Philippe Guillerm (b. 1959) is a master of form, giving it priority over function in his compelling sculptures. He liberates the soul of his “instruments”, adding physical expression to voice. Philippe is a remarkable craftsman – he seems to work the wood effortlessly, as if it were clay. The end result is a piece that appears as fluid as it should sound.
Guillerm’s music-inspired sculptures are whimsical and curvaceous string instruments. He uses this continuous theme as a way of expressing human nature and needs; you may see an instrument, but Philippe sees an attitude. In addition to the musical theme, many of his sculptures depict sea scenes and animals. His other works include functional art like “Sculptural-speakers”, finely carved furniture, large dimensional wall murals and monumental outdoor pieces. His works reflect dreams, illusions, and reality and invite the viewer to stop and reflect about human nature.
Philippe was born in Paris in 1959, where he continued to live for twenty years. For the last thirty years he traveled around the world on his forty-eight foot sailboat with his wife Jacqueline and their two daughters, Monique and Swanne. He has worked on different art projects across the globe in places such as the Black Pearl Museum in Tahiti, the International airports in Papeete and New Caledonia, and several yacht clubs and restaurants in Brazil and Australia. Most recently Philippe and Jacqueline sailed to the Dominican Republic, Bahamas, and all over the Caribbean creating work from found wood on the beach. He is now summering in coastal Maine.
Philippe’s work has been exhibited in galleries in Europe, South America, the Pacific Islands, France, Canada and the United States. His interior designs and murals are in demand due to his clear sense of composition and development of the subject matter. Philippe continues to complete new projects, bringing his audience dreams and inspiration through his art.
Philippe has completed many private commissions. Please ask how we can accommodate you.
Statement from Philippe:
Art and music are more direct languages than spoken or written words could ever be, and my sculptures sing. I’ve always wanted to send a message that could be accessible to all. My family is originally from Brittany, or “Land of the sea” where people traditionally worked as sailors and ﬁshermen. I went to engineering school, following my father’s footsteps; but I grew up surrounded by art in Paris, and my training, along with helping my father build furniture and boats, prepared me to compose my future views on sculpting. “If I had chosen art studies, I would probably have been more classically oriented, perhaps less original. Besides, “an artist is like a scientist, always researching”! With my heritage and a lifetime of summer sailing, I left France when I turned 21, for a trip that left no doubt in my mind that I wanted to live at sea and work at creating pieces of art that would challenge me in every way. Every sculpture leads me to a more difficult one –be it funnier, sadder, or more complicated. It is an intellectual pursuit, but I try to add a touch of humor and surrealism in my work. My instrument-like ﬁgures melt into human emotions, morphing with human anatomy. I see wood as paint, warmly harmonizing with life, and my pieces speak with eloquent lyrics. My travels eventually led me to countries such as: French Guyana, Brazil, Argentina, Australia, French Polynesia, Puerto Rico, Dominican Republic, The Bahamas and I have left an installation in brilliant native colors, a “tribute to the local wood”, at nearly every place I have stopped. Though some may decry the use of wood, I explain that I love nature and respect it with a great passion. I am well aware of the ecological challenges of our times, and I am shifting to new sustainable ways of carving. In this process, I no longer want to carve wood coming from ravaged and endangered forests. Brazilian Amazon deforestation might not seem very relevant because it happens thousands of miles from home, so we might not realize the harm that buying new Mahogany ﬂooring or Teak garden furniture does. Fact: buying unsustainable wood has a profound effect on the areas where it’s harvested, including human rights abuses, hunting of endangered species, threatening the lifestyles and even the lives of indigenous tribes, as well as making countless rare and threatened creatures homeless. My new sculptures are therefore exclusively made of beautiful driftwoods, recycled or repurposed old musical instruments and found objects, to create an annual Caribbean Collection.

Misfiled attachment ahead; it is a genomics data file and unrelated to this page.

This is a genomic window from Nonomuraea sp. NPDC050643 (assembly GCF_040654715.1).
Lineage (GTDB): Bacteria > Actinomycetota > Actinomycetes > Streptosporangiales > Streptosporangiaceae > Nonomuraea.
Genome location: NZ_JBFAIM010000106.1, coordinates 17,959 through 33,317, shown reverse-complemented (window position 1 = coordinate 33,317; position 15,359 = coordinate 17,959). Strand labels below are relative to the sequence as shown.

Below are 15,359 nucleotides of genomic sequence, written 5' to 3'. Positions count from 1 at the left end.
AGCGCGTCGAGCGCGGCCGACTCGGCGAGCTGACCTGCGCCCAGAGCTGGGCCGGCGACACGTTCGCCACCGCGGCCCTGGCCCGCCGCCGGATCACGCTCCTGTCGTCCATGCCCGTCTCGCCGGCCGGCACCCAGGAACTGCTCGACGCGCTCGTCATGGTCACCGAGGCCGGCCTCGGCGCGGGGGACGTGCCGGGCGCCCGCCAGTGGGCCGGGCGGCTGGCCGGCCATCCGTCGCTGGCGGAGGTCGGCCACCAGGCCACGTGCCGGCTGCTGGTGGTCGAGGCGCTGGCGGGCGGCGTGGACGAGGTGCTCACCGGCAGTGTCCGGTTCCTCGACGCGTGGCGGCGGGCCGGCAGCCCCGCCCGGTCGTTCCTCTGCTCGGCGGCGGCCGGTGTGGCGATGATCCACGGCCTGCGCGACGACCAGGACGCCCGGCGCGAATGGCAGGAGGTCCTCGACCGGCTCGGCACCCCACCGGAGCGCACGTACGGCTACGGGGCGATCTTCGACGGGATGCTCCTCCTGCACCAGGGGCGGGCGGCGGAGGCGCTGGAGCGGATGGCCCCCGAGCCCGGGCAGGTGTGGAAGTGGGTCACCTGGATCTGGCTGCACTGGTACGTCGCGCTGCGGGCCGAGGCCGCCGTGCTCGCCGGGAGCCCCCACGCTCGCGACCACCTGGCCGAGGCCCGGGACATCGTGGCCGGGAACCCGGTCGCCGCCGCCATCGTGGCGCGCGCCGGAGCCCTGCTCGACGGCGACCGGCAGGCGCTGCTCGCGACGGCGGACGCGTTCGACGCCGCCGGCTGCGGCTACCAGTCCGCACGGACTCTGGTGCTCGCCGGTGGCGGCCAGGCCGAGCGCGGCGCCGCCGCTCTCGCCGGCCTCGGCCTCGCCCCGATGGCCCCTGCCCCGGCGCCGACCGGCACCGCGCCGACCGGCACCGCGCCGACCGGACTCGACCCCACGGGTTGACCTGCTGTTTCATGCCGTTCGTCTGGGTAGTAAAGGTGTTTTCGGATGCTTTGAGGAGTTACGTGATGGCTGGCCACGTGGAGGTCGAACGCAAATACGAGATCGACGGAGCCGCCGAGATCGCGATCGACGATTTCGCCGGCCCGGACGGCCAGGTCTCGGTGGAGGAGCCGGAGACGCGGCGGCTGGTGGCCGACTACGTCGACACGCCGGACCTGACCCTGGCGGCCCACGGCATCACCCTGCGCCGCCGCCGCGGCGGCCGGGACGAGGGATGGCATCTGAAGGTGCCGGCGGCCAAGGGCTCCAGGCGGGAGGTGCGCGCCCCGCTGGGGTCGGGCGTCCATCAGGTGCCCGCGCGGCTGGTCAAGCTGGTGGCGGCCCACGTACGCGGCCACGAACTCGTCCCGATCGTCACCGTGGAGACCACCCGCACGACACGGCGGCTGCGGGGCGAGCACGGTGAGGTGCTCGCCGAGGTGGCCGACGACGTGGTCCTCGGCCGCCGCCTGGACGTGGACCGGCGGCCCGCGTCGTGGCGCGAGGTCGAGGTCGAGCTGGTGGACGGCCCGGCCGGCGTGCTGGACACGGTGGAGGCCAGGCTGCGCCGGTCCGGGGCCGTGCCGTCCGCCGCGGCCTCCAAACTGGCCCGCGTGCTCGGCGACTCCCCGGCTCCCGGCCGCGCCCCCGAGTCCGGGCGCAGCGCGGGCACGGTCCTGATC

Every year, my wife Jacqueline and I spend a few months aboard our sailboat. From bays to bights, from bights to lagoons, we spend a lot of time beach combing and recovering treasures that are only waiting for a creative vision to turn them into works of art. This raw material, patinated by the elements for months or even for years, would otherwise be doomed to deliquescence, but revived into exquisite sculptures, they get a new life under the watchful eye of discerning collectors. I will still make my “classic” pieces like “Love at First Sight”, “Affection” or “Stock Market”, however I now select my wood from more sustainably managed forests, gearing toward replacing Brazilian Mahogany or exotics woods by American Cherry, Oak or Birch. We have to realize that barely 8% of the world’s forests are properly protected from destruction. The timber industry is insatiable, as is our demand for wood. Much of the time it’s harvested unsustainably despite the best efforts of conservationists, governments and lawmakers. Sadly, money often speaks louder than common sense… and prevails over our future. In a nutshell, buying sustainable wood is one way we support the future of the planet’s forests. By using driftwood, recycled or repurposed musical instruments, and found objects I hope to help others change their way of thinking, as well. Philippe Guillerm